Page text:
Like many saving for retirement, lots of federal-military investors in the Thrift Savings Plan don’t like what they are seeing, reading, hearing and feeling about 2018’s roller coaster stock market.
If you’re one of 10,000 people who will turn 65 years old today, you’re probably at least thinking of retiring. For federal employees this brings complicated choices about healthcare insurance options.
Could the likelihood of a government shutdown or a coast-to-coast barrier depend on what we the U.S. decide to call it? Some so-called Washington experts think it might work.
More retirement claims were processed in November than in the two months prior, but OPM still has work to do as 2019 approaches.
Ever think what your spouse will do for health insurance after you’ve gone? He or she has been part of your family plan and they can continue coverage for life, provided you elect a survivor annuity for your spouse.
Members of the military who joined before Jan. 1, 2018, only have until the end of the year to join the blended retirement system.
Because various Blue Cross Blue Shield plans have been so good for so long, many feds in them haven’t bothered to shop around for maybe a better deal.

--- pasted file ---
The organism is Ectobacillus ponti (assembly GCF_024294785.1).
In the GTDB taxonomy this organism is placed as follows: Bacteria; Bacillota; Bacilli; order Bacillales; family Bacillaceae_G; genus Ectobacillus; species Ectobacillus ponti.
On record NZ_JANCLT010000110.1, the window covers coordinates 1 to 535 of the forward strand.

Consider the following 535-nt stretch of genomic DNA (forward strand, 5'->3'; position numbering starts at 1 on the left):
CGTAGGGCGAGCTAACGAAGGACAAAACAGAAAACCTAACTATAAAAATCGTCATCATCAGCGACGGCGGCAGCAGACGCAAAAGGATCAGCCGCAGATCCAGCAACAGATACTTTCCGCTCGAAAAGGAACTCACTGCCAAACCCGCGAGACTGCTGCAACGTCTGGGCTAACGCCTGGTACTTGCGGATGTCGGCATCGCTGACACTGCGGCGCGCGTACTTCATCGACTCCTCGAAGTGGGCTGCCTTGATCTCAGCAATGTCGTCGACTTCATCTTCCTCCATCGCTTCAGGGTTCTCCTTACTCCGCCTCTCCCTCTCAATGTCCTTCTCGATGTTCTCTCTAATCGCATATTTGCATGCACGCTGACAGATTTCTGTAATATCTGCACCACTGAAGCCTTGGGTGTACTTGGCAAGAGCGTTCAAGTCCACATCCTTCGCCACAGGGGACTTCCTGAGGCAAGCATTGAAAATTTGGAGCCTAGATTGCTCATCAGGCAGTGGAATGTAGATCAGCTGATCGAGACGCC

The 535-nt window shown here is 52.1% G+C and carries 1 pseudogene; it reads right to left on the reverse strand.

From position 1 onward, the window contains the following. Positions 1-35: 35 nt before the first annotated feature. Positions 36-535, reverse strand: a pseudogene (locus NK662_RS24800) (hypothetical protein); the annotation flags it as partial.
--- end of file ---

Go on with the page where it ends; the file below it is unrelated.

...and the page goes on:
Thrift Savings Plan data released on Monday show most November returns taking a u-turn from previous month’s red levels.
Each year hundreds, maybe thousands of feds learn the hard way about the five-year rule for keeping coverage under FEHBP in retirement.
Day trading with your retirement nest egg can be exhilarating and disappointing, sometimes at the same time. Guessing when the market has peaked or bottomed out is tough.
Workers and retirees in the Federal Employees Health Benefits Program have several choices: They can shop around, talk with their primary physicians, or, like most people they can do nothing.
Walton Francis, editor of Consumers Checkbook Guide to Federal Health Plans, joined host Mike Causey on this week’s Your Turn to talk about best buys during FEHBP open season and why more people need to switch health care plans.
The Federal Retirement Thrift Investment Board, the agency that administers the TSP, is also designing new forms that will help walk participants through the coming changes to their withdrawal options.
Federal retirement systems, CSRS and FERS, have been under attack for several years, primarily because a group of House Republicans wanted to make the FERS program less costly to taxpayers and less beneficial to its retirees.